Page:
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Argentina VP Cristina Kirchner faces corruption trial verdict

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Argentina’s Vice President Cristina Fernandez de Kirchner speaks onstage during a party rally inside the Diego Maradona stadium, in La Plata, on the outskirts of Buenos Aires, Argentina November 17, 2022. REUTERS/Agustin Marcarian

Cristina Fernandez de Kirchner, Argentina’s powerful but divisive vice president, could be handed a 12-year jail sentence and be disqualified from holding public office, with judges expected to rule on Tuesday in a high-profile corruption case.

The vice president is likely to appeal any sentence with the case spending years winding through higher courts.

Fernandez de Kirchner, president for two terms between 2007 and 2015 and who commands rock-star crowds of supporters, is facing charges by prosecutors of alleged corruption in the awarding of public works. She has denied the allegations and called the court a “firing squad.”

“It is evident that there is going to be a conviction,” Fernandez de Kirchner said in an interview with Brazilian newspaper Folha de Sao Paulo published on Monday. She alleged constitutional guarantees were violated during the process.

Lawyers said, however, that Fernandez de Kirchner would not go to jail any time soon as she had immunity while serving as vice president. She would need to be removed from office in a political trial before she could be sent to prison.

“She currently has privileges as vice president, which means she is one of the officials whose removal requires a political trial,” said lawyer Alejandro Carrio, adding that higher courts could spend years going over appeals up to the Supreme Court.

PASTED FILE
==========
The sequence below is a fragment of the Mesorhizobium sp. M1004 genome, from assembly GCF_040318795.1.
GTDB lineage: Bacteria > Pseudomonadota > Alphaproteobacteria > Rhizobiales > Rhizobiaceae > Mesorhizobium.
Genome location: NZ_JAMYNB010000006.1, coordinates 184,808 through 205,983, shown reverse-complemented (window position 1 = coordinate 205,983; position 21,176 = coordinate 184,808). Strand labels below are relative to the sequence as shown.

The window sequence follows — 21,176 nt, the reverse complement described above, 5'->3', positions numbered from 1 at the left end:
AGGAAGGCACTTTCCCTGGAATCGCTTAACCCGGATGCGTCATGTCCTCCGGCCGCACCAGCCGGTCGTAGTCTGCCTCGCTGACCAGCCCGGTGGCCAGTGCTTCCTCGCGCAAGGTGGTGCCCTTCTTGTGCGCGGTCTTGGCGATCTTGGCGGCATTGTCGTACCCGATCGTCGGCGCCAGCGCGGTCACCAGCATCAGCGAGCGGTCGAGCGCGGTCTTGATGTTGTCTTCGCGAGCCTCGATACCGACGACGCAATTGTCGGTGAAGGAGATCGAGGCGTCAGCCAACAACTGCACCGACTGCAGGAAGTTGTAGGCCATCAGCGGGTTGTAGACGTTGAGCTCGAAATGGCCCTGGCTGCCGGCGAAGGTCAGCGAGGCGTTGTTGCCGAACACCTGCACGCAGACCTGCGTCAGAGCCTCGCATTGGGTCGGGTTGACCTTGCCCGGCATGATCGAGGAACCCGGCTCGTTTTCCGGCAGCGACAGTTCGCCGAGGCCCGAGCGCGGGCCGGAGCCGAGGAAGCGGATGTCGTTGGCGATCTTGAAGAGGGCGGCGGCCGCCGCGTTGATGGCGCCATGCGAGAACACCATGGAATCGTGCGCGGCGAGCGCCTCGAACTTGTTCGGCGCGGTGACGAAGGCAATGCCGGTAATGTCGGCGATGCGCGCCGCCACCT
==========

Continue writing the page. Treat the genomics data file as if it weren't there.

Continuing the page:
“I do not see the process with a case of this magnitude taking less than three years.”

A guilty sentence could nonetheless trigger angry reactions from supporters of Fernandez de Kirchner, who gathered in the streets after she survived an assassination attempt earlier this year. The country is on edge after a long economic crisis and inflation heading toward 100%.

It could also cast a shadow over the ruling Peronist government of President Alberto Fernandez, which is facing a tough battle to fend off a challenge from the conservative opposition in general elections set for next year.

Prosecutors allege public works contracts were handed to a businessman ally of Fernandez de Kirchner, who then channeled money back to her and late husband Nestor Kirchner, also a former president.

Defenders of the vice president say she is a victim of judicial persecution.

If Fernandez de Kirchner were disqualified from public office, that could have a significant impact, said Julio Burdman, director of the Electoral Observatory consultancy.

“The relationship between the ruling coalition and opposition would be greatly strained and the ruling party as a whole would react strongly and denounce it as persecution,” he said.

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